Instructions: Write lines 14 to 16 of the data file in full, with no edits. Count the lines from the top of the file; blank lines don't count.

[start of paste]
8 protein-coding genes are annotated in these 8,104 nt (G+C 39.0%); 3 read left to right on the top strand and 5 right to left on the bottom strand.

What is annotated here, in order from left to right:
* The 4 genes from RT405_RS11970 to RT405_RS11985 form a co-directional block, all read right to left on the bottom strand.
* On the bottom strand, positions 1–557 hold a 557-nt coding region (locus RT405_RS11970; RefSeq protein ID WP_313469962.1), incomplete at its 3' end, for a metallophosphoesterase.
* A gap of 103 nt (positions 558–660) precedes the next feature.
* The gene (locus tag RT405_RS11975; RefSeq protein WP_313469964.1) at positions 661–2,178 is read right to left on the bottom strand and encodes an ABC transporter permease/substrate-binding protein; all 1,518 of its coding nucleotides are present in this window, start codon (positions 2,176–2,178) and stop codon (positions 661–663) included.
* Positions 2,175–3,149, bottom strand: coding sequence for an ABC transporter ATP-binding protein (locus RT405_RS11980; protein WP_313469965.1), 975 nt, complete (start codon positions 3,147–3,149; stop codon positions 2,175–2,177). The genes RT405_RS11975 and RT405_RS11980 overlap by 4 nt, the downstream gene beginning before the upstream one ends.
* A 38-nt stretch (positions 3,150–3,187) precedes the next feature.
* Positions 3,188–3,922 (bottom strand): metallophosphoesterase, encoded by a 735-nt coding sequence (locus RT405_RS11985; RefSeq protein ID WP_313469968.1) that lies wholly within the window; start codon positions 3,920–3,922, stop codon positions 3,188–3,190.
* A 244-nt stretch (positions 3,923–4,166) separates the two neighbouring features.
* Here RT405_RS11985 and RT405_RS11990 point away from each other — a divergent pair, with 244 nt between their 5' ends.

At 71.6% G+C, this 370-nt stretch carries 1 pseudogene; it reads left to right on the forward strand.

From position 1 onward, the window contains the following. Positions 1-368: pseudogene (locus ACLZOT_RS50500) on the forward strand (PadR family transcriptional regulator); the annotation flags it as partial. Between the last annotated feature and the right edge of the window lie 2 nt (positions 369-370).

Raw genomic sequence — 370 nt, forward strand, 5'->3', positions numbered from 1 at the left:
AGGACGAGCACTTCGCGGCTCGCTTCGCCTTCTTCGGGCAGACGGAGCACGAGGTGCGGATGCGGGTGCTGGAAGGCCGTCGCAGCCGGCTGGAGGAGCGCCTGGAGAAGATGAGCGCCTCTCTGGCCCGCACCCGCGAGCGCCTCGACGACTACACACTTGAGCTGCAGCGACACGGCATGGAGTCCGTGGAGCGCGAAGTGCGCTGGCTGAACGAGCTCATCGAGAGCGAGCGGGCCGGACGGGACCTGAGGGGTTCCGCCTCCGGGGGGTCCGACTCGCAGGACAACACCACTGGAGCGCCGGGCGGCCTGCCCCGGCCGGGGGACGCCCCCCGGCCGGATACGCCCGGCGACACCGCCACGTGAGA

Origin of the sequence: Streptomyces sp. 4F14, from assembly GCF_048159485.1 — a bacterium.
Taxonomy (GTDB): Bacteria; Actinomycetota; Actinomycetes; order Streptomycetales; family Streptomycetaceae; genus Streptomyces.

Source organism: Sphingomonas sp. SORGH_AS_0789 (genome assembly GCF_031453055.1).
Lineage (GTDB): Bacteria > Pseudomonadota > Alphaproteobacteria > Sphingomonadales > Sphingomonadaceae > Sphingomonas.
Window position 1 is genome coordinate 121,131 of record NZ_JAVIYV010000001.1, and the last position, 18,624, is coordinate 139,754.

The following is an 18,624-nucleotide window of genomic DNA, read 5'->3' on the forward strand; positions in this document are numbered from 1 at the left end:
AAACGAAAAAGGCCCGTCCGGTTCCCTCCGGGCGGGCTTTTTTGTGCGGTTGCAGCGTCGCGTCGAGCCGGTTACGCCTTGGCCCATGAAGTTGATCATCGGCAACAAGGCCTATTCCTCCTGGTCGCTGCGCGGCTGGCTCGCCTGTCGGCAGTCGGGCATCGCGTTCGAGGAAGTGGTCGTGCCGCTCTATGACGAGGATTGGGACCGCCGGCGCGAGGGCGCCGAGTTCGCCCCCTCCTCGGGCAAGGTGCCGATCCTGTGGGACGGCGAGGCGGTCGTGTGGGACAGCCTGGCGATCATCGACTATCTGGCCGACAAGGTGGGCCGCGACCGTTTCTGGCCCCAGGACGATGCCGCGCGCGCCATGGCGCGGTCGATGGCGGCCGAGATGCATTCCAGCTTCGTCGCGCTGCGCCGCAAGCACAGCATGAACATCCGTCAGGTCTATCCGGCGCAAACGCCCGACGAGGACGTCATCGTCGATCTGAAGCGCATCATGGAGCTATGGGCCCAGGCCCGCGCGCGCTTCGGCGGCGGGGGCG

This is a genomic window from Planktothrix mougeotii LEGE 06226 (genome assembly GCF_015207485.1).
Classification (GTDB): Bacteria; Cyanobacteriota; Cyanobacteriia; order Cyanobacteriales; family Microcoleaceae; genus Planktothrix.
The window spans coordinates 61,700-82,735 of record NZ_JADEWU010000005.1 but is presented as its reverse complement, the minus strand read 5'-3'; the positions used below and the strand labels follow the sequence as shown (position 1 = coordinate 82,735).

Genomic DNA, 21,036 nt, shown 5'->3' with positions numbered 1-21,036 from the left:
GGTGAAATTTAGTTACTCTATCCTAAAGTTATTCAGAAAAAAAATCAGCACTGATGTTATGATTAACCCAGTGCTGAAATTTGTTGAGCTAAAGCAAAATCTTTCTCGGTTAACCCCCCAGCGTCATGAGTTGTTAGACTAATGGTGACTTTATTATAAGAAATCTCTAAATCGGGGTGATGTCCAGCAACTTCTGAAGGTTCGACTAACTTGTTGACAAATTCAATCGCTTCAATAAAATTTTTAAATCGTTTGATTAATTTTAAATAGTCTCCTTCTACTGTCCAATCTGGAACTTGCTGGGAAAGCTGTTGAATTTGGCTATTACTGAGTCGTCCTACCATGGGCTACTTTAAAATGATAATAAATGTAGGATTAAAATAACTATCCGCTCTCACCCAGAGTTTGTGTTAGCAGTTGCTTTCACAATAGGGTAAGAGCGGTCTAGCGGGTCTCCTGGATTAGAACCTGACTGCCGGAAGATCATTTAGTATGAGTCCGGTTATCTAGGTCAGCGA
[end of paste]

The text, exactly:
Raw genomic sequence — 370 nt, forward strand, 5'->3', positions numbered from 1 at the left:
AGGACGAGCACTTCGCGGCTCGCTTCGCCTTCTTCGGGCAGACGGAGCACGAGGTGCGGATGCGGGTGCTGGAAGGCCGTCGCAGCCGGCTGGAGGAGCGCCTGGAGAAGATGAGCGCCTCTCTGGCCCGCACCCGCGAGCGCCTCGACGACTACACACTTGAGCTGCAGCGACACGGCATGGAGTCCGTGGAGCGCGAAGTGCGCTGGCTGAACGAGCTCATCGAGAGCGAGCGGGCCGGACGGGACCTGAGGGGTTCCGCCTCCGGGGGGTCCGACTCGCAGGACAACACCACTGGAGCGCCGGGCGGCCTGCCCCGGCCGGGGGACGCCCCCCGGCCGGATACGCCCGGCGACACCGCCACGTGAGA

Origin of the sequence: Streptomyces sp. 4F14, from assembly GCF_048159485.1 — a bacterium.